He stepped down in 2009 and announced plans to challenge President Hosni Mubarak of Egypt in the 2011 elections, but drew little support and left the country. When mass protests broke out in January 2011, he returned. He briefly took center stage as the Mubarak government looked for someone to negotiate with. But as the largely leaderless popular uprising proceeded, it became clear that Mr. ElBaradei was only one of many voices calling for Mr. Mubarak to go.
After 18 days of angry protests, Mr. Mubarak resigned and turned over all power to the military on Feb. 11, 2011, ending his 30 years of autocratic rule and bowing to a historic popular uprising that transformed politics in Egypt and around the Arab world.
Mr. ElBaradei said March 9 that he intended to run for president in new elections, if constitutional reforms make it possible. The announcement came amid a growing sense of uncertainty as Egypt began to chart its future after decades of autocratic rule and as violence began to escalate.
Before the protests began, Mr. ElBaradei, who has sought to refashion himself as pro-democracy campaigner in his homeland, was viewed by some supporters as capable of uniting the country’s fractious opposition and offering an alternative to Mr. Mubarak’s authoritarian rule. Critics viewed him as an opportunist who had spent too little time in the country to take control of a movement that began without his leadership.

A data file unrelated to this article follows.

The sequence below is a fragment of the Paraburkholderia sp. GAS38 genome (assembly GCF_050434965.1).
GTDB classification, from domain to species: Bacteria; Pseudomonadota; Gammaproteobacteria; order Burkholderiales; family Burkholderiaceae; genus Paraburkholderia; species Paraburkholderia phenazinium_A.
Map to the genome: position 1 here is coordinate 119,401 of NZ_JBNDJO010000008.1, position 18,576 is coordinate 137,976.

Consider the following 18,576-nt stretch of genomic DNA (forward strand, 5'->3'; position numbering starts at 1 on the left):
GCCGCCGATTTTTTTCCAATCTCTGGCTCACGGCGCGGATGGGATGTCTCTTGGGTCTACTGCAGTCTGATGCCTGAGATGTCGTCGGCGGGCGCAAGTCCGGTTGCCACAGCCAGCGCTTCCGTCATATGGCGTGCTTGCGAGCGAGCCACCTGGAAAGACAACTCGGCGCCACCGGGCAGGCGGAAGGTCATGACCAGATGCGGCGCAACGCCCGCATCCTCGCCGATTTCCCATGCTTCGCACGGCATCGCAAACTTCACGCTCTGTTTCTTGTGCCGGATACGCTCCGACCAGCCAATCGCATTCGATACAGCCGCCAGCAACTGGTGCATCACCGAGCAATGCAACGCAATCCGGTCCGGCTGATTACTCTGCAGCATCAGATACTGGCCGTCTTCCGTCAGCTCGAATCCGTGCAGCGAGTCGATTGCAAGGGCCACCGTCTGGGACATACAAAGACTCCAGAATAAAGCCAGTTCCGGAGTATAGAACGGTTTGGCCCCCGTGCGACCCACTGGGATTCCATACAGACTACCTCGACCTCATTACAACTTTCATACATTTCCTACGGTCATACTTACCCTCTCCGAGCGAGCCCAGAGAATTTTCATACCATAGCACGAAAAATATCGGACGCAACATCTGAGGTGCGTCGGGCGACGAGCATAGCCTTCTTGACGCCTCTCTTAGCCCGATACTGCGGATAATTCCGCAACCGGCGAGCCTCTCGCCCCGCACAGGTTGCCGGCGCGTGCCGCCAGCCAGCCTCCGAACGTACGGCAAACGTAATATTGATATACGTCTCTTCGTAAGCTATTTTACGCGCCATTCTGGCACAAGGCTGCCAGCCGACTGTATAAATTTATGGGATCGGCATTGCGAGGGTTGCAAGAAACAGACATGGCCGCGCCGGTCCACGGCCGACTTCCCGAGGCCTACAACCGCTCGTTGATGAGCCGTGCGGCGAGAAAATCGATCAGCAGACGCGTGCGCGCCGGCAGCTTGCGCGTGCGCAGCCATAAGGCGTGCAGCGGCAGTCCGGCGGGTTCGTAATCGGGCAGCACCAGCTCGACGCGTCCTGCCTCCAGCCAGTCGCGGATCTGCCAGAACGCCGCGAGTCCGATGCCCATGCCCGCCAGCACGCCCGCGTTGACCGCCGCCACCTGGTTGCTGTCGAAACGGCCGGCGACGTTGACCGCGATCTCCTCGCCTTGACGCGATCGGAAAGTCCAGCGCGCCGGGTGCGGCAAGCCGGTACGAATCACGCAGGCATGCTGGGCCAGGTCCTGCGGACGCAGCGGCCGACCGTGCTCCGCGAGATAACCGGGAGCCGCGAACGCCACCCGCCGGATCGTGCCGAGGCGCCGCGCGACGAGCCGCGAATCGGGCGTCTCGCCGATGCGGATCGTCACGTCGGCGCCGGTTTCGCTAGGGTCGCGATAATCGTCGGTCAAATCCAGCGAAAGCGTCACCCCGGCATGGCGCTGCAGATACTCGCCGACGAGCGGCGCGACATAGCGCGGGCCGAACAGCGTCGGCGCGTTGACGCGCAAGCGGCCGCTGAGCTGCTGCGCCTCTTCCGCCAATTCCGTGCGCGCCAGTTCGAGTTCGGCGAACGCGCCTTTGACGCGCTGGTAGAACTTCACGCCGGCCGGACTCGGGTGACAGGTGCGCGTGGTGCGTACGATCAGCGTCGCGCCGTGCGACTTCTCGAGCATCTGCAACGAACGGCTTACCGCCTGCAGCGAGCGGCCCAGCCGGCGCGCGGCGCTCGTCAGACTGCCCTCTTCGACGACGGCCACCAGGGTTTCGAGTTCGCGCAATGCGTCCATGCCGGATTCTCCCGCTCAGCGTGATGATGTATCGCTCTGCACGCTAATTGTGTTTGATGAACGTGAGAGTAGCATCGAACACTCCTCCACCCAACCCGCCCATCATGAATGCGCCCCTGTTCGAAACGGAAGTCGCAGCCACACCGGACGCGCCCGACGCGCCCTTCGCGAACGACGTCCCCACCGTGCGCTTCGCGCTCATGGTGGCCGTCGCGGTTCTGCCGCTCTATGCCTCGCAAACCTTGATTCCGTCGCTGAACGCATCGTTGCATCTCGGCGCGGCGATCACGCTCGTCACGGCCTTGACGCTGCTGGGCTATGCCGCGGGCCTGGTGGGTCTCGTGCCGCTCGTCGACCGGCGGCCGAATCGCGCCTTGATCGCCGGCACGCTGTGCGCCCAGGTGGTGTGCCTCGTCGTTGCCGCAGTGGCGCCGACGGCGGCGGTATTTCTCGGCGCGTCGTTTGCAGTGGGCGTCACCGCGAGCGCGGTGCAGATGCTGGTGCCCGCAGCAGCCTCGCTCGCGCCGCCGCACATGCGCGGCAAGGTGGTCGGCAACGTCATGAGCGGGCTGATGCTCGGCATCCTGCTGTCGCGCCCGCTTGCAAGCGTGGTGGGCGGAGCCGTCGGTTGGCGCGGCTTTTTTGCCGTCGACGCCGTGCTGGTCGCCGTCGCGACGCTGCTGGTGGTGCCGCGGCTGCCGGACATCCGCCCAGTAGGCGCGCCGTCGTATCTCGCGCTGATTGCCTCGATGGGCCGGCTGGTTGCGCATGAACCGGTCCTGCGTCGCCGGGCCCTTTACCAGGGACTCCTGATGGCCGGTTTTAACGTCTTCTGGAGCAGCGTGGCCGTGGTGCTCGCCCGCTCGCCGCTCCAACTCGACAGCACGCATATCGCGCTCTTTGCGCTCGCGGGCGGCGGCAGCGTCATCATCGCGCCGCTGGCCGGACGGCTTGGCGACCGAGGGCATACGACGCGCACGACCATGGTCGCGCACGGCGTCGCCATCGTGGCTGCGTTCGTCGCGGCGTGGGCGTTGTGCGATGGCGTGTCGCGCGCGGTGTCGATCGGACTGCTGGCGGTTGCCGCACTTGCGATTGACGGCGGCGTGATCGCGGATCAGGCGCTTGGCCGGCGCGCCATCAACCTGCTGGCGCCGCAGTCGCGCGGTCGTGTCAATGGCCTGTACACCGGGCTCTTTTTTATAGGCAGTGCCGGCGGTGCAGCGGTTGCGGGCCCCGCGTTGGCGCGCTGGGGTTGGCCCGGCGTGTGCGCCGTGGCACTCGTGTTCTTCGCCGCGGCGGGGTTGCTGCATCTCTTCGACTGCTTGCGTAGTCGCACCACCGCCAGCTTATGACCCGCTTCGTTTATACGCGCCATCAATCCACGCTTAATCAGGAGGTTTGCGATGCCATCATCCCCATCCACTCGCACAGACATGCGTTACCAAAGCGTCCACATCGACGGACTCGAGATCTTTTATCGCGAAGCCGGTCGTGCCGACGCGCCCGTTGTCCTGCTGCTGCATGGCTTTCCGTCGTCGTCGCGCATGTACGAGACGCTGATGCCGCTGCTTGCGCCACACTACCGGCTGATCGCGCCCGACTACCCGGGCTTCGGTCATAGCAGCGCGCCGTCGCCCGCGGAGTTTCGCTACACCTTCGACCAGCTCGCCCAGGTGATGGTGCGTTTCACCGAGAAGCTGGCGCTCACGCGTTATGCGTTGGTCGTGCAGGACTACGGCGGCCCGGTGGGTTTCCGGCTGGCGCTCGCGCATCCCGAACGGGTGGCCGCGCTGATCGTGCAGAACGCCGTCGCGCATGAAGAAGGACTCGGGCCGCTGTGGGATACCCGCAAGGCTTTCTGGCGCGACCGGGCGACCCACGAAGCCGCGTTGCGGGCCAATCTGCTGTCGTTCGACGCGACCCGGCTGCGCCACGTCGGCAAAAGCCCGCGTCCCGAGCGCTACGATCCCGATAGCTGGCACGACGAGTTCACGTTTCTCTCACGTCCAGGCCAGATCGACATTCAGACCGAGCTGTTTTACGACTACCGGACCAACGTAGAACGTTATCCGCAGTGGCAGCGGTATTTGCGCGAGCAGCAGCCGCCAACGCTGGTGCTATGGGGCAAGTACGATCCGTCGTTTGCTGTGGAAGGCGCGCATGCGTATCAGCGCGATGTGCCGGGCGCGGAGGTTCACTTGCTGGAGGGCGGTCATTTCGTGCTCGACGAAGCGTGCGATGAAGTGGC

A month after Mr. Mubarak fell, Amr Moussa, the former foreign minister of Egypt, was considered the front-runner in the 2011 presidential race, which was scheduled for August.
By DAVID D. KIRKPATRICK and DAVID E. SANGER; DAVID D. KIRKPATRICK REPORTED FROM CAIRO, and DAVID E. SANGER FROM WASHINGTON. MONA EL-NAGGAR CONTRIBUTED REPORTING FROM CAIRO. The government portrayed itself as on the way to negotiating an end to the uprising. Protesters dismissed the claim, but it was better received in Washington. February 7, 2011
By DAVID D. KIRKPATRICK; REPORTING WAS CONTRIBUTED BY MONA EL-NAGGAR, KAREEM FAHIM, ANTHONY SHADID, and ROBERT F. WORTH FROM CAIRO, and NICHOLAS KULISH FROM ALEXANDRIA. The new vice president said President Hosni Mubarak authorized him to speak with the opposition, and the army said it would not fire on protesters. February 1, 2011
By JULIE BOSMAN Mr. ElBaradei's first book, "The Age of Deception: Nuclear Diplomacy in Treacherous Times," will be published on April 26 by Metropolitan Books, an imprint of Henry Holt. February 01, 2011
By ANTHONY SHADID and DAVID D. KIRKPATRICK; REPORTING WAS CONTRIBUTED BY KAREEM FAHIM, LIAM STACK, MONA EL-NAGGAR and DAWLAT MAGDY. Cairo was seized by growing fears of lawlessness and buoyed by euphoria that three decades of President Hosni Mubarak’s rule may be coming to an end. January 31, 2011
By DAVID E. SANGER and HELENE COOPER; MARK LANDLER CONTRIBUTED REPORTING. Officials said concern about a potential power vacuum drove President Obama’s decision not to call for Mr. Mubarak’s resignation. January 30, 2011
Mohamed ElBaradei, the Nobel laureate who has become a leading opponent of President Hosni Mubarak of Egypt, returned to Cairo in an attempt to galvanize youth-led street protests that extended into a third day across the country.